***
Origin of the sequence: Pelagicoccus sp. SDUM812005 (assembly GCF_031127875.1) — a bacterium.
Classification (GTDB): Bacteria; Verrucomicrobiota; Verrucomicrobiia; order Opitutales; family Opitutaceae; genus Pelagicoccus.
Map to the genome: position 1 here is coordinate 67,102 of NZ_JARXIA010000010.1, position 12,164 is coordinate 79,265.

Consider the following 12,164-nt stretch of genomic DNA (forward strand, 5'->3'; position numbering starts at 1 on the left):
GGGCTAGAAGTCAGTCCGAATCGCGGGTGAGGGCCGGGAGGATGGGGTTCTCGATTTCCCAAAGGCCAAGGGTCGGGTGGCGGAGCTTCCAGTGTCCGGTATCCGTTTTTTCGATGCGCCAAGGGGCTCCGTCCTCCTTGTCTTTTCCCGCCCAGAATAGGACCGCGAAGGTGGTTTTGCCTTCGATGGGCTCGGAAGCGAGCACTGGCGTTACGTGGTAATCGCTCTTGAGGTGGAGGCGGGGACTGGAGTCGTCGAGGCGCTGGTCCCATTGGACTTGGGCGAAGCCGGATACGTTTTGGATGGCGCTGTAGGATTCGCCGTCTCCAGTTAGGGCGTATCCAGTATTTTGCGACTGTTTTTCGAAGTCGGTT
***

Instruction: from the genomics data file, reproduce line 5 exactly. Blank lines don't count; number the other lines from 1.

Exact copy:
GGGCTAGAAGTCAGTCCGAATCGCGGGTGAGGGCCGGGAGGATGGGGTTCTCGATTTCCCAAAGGCCAAGGGTCGGGTGGCGGAGCTTCCAGTGTCCGGTATCCGTTTTTTCGATGCGCCAAGGGGCTCCGTCCTCCTTGTCTTTTCCCGCCCAGAATAGGACCGCGAAGGTGGTTTTGCCTTCGATGGGCTCGGAAGCGAGCACTGGCGTTACGTGGTAATCGCTCTTGAGGTGGAGGCGGGGACTGGAGTCGTCGAGGCGCTGGTCCCATTGGACTTGGGCGAAGCCGGATACGTTTTGGATGGCGCTGTAGGATTCGCCGTCTCCAGTTAGGGCGTATCCAGTATTTTGCGACTGTTTTTCGAAGTCGGTT